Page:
Guidehouse Insights Report Finds Global Annual Revenue for Smart City Cybersecurity Is Expected to Experience a 15% Compound Annual Growth Rate from 2021-2030
As Cybersecurity Threats Become More Prominent, and Cities Become More Aware of Risks for New Technologies, Investments in Cybersecurity Are Expected to Markedly Increase
A new report from Guidehouse Insights examines the current state of cybersecurity for smart cities technologies, including data security, device and endpoint security, and network security solutions, providing market forecasts for spending on data security and network and device security for smart city projects worldwide.
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“Absence or neglect of such cybersecurity measures increases the potential for greater damage or harm, critical public service outages, and financial losses resulting from a cyber incident.”
Smart city applications and technologies provide convenience and coordination by embedding Internet of Things (IoT) technology into infrastructure, services, and built environments. However, building more devices, applications, and technologies that are connected to one another on public networks into new or existing infrastructures increases the attack surface for threat actors, driving the need for advanced cybersecurity approaches. According to a new report from Guidehouse Insights, global annual smart city cybersecurity revenue is expected to grow from $7.6 billion in 2021 to $26.0 billion in 2030 at a compound annual growth rate (CAGR) of 14.6%.
“These systems of systems are increasingly complex and require cybersecurity best practices, impact assessments for potential failure or compromise, and the establishment of incident response capabilities,” says Danielle Jablanski, senior research analyst with Guidehouse Insights. “Absence or neglect of such cybersecurity measures increases the potential for greater damage or harm, critical public service outages, and financial losses resulting from a cyber incident.”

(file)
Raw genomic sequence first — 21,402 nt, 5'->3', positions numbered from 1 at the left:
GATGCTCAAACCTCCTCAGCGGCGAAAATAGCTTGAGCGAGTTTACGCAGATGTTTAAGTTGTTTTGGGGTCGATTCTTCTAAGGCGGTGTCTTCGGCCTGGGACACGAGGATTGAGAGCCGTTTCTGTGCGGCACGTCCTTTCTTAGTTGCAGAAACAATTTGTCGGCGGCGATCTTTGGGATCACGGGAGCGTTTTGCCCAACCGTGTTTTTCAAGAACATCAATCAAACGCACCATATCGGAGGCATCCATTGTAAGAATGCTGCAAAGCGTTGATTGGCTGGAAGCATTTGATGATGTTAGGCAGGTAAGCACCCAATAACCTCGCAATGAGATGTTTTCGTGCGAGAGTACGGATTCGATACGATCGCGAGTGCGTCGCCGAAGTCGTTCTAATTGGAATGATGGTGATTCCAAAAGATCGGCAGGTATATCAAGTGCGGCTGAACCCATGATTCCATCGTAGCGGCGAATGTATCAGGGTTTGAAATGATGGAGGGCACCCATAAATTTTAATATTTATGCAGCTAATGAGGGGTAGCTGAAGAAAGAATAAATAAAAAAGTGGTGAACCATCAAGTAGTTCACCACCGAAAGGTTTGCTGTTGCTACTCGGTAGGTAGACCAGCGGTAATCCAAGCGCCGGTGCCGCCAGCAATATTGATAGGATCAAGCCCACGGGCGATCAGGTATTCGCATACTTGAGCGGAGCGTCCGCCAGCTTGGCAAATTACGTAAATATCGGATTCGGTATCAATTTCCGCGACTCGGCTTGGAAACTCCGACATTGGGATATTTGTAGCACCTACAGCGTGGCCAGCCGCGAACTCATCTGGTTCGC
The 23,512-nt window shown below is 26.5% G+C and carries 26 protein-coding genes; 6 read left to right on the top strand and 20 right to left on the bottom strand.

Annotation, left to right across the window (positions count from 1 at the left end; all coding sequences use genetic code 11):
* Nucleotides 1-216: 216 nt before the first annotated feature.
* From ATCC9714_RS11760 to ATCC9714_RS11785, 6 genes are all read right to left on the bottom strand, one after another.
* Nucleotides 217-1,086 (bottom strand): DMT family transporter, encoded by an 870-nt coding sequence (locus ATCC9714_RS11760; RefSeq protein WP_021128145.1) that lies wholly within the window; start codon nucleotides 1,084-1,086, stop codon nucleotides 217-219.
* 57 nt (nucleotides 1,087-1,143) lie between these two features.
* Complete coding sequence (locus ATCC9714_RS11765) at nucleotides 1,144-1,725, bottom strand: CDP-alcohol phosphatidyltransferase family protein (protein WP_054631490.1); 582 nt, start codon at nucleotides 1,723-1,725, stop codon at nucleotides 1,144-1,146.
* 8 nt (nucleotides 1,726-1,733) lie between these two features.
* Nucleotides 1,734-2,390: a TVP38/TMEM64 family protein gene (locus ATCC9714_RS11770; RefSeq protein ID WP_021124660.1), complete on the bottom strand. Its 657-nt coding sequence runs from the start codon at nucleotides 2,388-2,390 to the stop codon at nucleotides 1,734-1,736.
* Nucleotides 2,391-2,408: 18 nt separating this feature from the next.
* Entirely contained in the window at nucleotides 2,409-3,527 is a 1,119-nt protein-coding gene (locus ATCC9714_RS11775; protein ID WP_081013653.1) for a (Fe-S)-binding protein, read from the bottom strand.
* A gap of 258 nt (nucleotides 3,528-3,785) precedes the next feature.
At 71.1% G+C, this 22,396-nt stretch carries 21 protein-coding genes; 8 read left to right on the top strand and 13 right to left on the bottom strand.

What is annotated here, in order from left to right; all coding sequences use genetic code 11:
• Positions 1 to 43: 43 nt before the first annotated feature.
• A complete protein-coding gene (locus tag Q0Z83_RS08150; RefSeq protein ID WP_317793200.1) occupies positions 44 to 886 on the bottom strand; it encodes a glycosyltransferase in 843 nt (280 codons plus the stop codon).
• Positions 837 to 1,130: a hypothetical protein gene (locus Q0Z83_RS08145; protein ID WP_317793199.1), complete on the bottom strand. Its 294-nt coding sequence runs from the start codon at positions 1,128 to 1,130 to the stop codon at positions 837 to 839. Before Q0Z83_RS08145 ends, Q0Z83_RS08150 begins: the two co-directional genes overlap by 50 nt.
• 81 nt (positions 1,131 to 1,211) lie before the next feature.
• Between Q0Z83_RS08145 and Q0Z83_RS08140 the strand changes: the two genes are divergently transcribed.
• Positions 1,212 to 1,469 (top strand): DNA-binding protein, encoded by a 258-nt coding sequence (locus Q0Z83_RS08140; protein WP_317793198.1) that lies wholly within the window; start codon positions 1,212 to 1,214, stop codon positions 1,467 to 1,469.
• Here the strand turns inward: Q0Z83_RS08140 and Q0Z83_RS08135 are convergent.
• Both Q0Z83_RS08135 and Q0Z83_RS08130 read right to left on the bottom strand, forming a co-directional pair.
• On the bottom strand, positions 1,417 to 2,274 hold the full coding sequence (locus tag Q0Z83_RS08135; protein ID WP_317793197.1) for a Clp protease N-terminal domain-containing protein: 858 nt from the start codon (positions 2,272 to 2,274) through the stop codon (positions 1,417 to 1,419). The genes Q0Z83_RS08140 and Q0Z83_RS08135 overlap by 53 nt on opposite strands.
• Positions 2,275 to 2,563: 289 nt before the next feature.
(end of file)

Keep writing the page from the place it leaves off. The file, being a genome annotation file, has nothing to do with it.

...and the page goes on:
According to the report, the stakeholder community for cybersecurity among smart cities is vast, including the entire smart city supplier ecosystem; federal, state, and local governments; leading management consulting firms; industrial engineering and manufacturing firms; enterprise hardware and software security vendors; and niche startups hoping to capture unique segments of the smart cities market. There is an opportunity to bridge the gap between the decentralized nature of city business management and finance and the need for centralized security risk management and controls for technology projects.
The report, Cybersecurity for Smart Cities, covers the current state of cybersecurity for smart cities technologies—a patchwork of endpoint and data security, device and endpoint security, and network security solutions. Smart city ecosystems are made up of sensors and devices, mobile applications, cloud infrastructures, and network communications. The ubiquity of billions of simple computing devices that transfer and transmit data over networks is driven by an assumption that security is built into smart products and devices. Smart city applications and technologies are relatively limited to pilot projects and staggered rollouts, though deployments are germinating around the globe. Cybersecurity vendors with various platforms and service models already compete for small city IT budgets at the municipal level.
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